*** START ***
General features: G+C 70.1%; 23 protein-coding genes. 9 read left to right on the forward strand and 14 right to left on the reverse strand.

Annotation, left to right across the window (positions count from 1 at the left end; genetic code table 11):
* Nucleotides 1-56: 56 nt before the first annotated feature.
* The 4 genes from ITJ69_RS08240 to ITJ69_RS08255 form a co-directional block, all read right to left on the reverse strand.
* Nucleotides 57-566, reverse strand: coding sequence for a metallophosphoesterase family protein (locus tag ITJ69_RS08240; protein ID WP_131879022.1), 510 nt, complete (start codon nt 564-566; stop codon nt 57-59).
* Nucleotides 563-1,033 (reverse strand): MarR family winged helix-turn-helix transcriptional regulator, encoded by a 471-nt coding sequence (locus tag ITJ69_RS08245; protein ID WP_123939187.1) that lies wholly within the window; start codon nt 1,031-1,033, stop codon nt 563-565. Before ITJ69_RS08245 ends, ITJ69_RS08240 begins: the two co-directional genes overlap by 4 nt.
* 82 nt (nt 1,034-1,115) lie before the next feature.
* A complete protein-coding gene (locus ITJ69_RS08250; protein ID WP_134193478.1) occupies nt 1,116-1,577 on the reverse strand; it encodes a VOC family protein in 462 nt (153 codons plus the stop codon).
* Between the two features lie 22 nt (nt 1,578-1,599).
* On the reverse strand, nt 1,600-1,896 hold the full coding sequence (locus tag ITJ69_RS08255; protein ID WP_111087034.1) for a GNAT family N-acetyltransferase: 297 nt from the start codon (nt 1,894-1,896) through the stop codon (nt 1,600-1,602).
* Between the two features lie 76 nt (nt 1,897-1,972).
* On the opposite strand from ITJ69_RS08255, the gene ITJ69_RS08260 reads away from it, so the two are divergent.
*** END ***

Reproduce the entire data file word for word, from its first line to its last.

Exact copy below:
General features: G+C 70.1%; 23 protein-coding genes. 9 read left to right on the forward strand and 14 right to left on the reverse strand.

Annotation, left to right across the window (positions count from 1 at the left end; genetic code table 11):
* Nucleotides 1-56: 56 nt before the first annotated feature.
* The 4 genes from ITJ69_RS08240 to ITJ69_RS08255 form a co-directional block, all read right to left on the reverse strand.
* Nucleotides 57-566, reverse strand: coding sequence for a metallophosphoesterase family protein (locus tag ITJ69_RS08240; protein ID WP_131879022.1), 510 nt, complete (start codon nt 564-566; stop codon nt 57-59).
* Nucleotides 563-1,033 (reverse strand): MarR family winged helix-turn-helix transcriptional regulator, encoded by a 471-nt coding sequence (locus tag ITJ69_RS08245; protein ID WP_123939187.1) that lies wholly within the window; start codon nt 1,031-1,033, stop codon nt 563-565. Before ITJ69_RS08245 ends, ITJ69_RS08240 begins: the two co-directional genes overlap by 4 nt.
* 82 nt (nt 1,034-1,115) lie before the next feature.
* A complete protein-coding gene (locus ITJ69_RS08250; protein ID WP_134193478.1) occupies nt 1,116-1,577 on the reverse strand; it encodes a VOC family protein in 462 nt (153 codons plus the stop codon).
* Between the two features lie 22 nt (nt 1,578-1,599).
* On the reverse strand, nt 1,600-1,896 hold the full coding sequence (locus tag ITJ69_RS08255; protein ID WP_111087034.1) for a GNAT family N-acetyltransferase: 297 nt from the start codon (nt 1,894-1,896) through the stop codon (nt 1,600-1,602).
* Between the two features lie 76 nt (nt 1,897-1,972).
* On the opposite strand from ITJ69_RS08255, the gene ITJ69_RS08260 reads away from it, so the two are divergent.